• Being a wood elf (STR bonus) barbarian (with Whirling Frenzy and Lion Totem - the Complete Champion version) with Leap Attack and such, he was an absolute fucking terror.
    • His main character trait was aggressively intimidating people into telling him "everything they know about dragons".
    • I had a blast.
Unfortunately, Vox died (I think he leap attacked right off of the deck of an airship, it was a glorious death) around level 6 or 7, and I had to make a new character.

  • 3.5e - ???? ("Arbor"), LE Grey Elf Psion/Thrallherd. Unfortunately this was after we stopped using Obsidian Portal for the campaign, so I've lost most of the details for my followup to Vox. What I do remember:
    • He was a member of the shaman caste of the same viking-esque elf tribe as Vox.
    • Being a shaman, he used the traditional weapon of the caste - the Ame spirit axe (it was a greataxe). Mostly for the x3 crit on coup de grace, because as a psion he mainly fought by rendering opponents helpless.
    • I had a thrall who was basically mini-Vox, because of course.
    • This campaign had a fairly uncontested main character - one of us was an Aasimar cleric of nature and light named Evayna, a good person by any metric, and generally played the 'straight man' to our collective comedic urges and attempted derails and kept us on track. 
    • The main goal of the campaign was to acquire some sort of incredibly powerful magic amulet, which would end the world and allow us to remake it according to our whims. It was basically a foregone conclusion that the cleric, Evayna, would be the one to do this since she was the only person in probably the entire campaign setting that could be trusted with that sort of power.
    • At the very end of the campaign, we fought the BBEG - some sort of ancient nightmare dragon. There was a climactic battle, Evayna was wounded but not dead, and finally, our foe was brought down.
    • I'm sure you can see where this is going.
    • Arbor stole the amulet from Evayna's weakened grasp at the last moment, triggering its ability and ending the world only to remake it into an icy crucible of suffering and hardship exactly like the snowy island he was born on.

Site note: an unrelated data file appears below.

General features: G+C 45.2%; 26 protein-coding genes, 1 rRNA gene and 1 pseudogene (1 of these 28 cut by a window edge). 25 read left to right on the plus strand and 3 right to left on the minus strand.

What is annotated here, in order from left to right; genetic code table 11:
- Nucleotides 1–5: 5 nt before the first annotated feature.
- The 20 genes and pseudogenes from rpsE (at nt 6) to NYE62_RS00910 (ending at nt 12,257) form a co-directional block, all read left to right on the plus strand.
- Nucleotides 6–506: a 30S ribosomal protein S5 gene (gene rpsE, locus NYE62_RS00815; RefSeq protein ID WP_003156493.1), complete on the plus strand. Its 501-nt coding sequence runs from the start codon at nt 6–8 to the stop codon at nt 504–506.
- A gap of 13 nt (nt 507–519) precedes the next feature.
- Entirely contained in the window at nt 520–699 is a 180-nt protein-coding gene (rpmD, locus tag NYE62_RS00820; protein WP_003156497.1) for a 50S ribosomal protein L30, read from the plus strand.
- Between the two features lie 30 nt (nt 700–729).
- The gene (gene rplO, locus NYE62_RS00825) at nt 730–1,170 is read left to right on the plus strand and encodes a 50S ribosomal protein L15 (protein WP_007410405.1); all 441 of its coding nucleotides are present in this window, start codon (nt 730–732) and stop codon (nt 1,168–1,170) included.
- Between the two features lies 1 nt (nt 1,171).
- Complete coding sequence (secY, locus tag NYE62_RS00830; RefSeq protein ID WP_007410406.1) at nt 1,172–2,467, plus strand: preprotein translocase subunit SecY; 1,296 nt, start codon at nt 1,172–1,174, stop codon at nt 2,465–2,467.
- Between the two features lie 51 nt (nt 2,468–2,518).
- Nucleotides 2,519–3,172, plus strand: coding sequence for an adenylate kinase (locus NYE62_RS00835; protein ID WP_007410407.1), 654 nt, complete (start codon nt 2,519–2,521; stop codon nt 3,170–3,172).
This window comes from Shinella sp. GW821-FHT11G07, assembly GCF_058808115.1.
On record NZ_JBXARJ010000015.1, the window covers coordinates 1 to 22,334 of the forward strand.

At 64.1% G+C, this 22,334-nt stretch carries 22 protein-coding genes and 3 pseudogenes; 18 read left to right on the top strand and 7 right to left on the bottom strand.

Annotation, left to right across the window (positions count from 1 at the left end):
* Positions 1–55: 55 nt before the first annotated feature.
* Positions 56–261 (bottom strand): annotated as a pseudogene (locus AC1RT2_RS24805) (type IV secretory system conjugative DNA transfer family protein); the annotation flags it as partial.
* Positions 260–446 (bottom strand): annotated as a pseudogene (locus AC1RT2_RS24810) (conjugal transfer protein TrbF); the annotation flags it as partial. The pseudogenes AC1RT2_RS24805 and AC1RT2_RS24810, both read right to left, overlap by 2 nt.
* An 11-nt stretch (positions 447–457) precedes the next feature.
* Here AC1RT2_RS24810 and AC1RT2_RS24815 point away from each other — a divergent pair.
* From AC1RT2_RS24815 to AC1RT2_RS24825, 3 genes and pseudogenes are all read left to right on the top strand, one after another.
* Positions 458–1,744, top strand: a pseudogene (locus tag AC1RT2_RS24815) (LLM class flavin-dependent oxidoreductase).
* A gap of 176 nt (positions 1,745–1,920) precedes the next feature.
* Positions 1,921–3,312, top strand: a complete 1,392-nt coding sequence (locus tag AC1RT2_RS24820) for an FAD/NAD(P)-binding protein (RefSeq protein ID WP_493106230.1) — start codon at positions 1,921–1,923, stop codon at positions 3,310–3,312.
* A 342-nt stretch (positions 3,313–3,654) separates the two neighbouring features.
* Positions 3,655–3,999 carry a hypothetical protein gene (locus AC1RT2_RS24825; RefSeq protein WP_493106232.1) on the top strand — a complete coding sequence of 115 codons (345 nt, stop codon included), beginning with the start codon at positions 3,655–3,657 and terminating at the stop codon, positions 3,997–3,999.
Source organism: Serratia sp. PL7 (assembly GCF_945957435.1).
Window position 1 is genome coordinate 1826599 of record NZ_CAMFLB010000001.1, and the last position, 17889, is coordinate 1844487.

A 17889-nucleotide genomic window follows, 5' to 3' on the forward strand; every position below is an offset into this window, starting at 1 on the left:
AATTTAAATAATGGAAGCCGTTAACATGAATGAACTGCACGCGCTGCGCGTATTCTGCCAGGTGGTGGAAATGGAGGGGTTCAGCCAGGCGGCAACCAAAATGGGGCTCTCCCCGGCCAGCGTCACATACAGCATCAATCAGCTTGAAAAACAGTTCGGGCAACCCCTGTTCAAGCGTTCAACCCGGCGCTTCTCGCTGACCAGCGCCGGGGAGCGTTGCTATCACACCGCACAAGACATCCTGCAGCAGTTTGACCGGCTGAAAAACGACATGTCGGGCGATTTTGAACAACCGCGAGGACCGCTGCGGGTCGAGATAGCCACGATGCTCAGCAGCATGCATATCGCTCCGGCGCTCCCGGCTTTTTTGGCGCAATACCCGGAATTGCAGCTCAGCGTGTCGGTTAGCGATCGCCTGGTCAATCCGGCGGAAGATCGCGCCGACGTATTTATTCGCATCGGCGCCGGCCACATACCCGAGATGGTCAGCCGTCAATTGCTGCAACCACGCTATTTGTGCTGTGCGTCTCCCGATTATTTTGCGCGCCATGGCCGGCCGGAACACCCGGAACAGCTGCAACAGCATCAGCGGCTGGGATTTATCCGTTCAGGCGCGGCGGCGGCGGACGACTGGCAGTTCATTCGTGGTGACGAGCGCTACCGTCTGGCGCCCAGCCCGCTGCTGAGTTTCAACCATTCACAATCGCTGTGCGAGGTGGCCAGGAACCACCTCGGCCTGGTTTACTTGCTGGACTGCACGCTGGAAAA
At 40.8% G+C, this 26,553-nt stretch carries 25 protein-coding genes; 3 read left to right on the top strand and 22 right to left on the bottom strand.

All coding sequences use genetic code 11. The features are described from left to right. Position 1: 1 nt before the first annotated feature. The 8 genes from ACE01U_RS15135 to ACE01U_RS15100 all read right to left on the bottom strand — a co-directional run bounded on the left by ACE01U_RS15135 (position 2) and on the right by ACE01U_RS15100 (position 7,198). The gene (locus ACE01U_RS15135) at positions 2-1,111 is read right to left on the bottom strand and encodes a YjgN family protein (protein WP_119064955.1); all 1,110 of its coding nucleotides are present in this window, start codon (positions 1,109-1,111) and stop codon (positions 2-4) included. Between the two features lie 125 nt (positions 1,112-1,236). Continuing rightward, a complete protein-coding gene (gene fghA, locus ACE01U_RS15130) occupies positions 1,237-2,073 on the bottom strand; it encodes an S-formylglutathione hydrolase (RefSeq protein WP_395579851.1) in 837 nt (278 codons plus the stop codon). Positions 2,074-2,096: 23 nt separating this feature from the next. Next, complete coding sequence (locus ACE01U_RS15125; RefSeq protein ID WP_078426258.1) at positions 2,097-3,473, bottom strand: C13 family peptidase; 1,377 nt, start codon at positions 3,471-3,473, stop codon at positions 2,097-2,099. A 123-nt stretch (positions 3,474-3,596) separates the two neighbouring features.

I feel kinda bad about that now, but damn was it ever fun at the time.

  • WEG Star Wars D6 - Zlotto Malchik, Toydarian. An attempt to play an inversion of the anti-semitic caricature of Watto in the Phantom Menace, backed up by the excellent combat-related stats given to Toydarians by some kind D6Holocron editor. Since the Empire are (blatantly) Space Nazis crossed with the British Empire, Zlotto was a grizzled mercenary veteran in the model of B.J. Blazkowicz, just with a little pot belly and wings. Unfortunately that campaign only lasted a handful of sessions, but it inspired in me a deep love for the WEG SWD6 system which lives on in my heart to this day.

The Early Modern Era (c. 2016-2019)

There followed quite a long time (six years? ish?) where I didn't play in any games, though I did run several games of a post-apocalyptic d20hack that I should really type up for the blog some day, but here's a link to the generators I used to stock it for the time being. One of the most positive outcomes of this was that in doing so I introduced a friend to the wonders of TTRPGs, and he later went on to run several cyberpunk and time-traveling weirdo games using the same system. The latter three characters below were for his games, the first one was for a Roll20 campaign of FFG Star Wars that I played with some pals from leftbook.

  • 5e - ????, ?? Elven Cleric. I don't remember this game at all, and it might have been slightly before 2016. I played a single session, was bitterly disappointed in the generic fantasy setting of the campaign, the GM's style, and the 5e rules, and never went back.
  • FFG Star Wars - Eka, Droideka. Eka was a Destroyer Droid and veteran of the Clone Wars, rescued from the scrapheap by a rogue Nemoidian engineer named Puf Sriiko during/after the fall of the Trade Federation and spirited away to some backwater planet where it became one of the founding members of a Rebel cell. One notable trait was that it had a vocalizer module pulled from a riot control droid vehicle, so it had two volumes: "loud", and "ear-shattering".
    • This campaign inspires pride in me, not a strange combination of laughter and shame like the one Vox was a part of, so I'll post some direct links to the Obsidian Portal for it:
    • I had a (much shorter than Vox's, thankfully) little backstory as to why Eka was sentient. 
    • The campaign involved us (quite quickly, actually) staging a large-scale prison break at the Imperial detainment facilities on the planet where we started, seizing a custom luxury megaliner, and assembling a rag-tag flotilla around it for our little Rebel army known as "The Nameless".
    • I wrote a few notes on our organization as well as the charter for it, the former largely from my thoughts on how a self-sufficient Anarchist military force might actually be organized for guerrilla warfare and the latter largely from some research notes on historical pirate charters in the age of sail.
    • This game has been in stasis for at least two years now, but I still hold out hope it will be revived some day.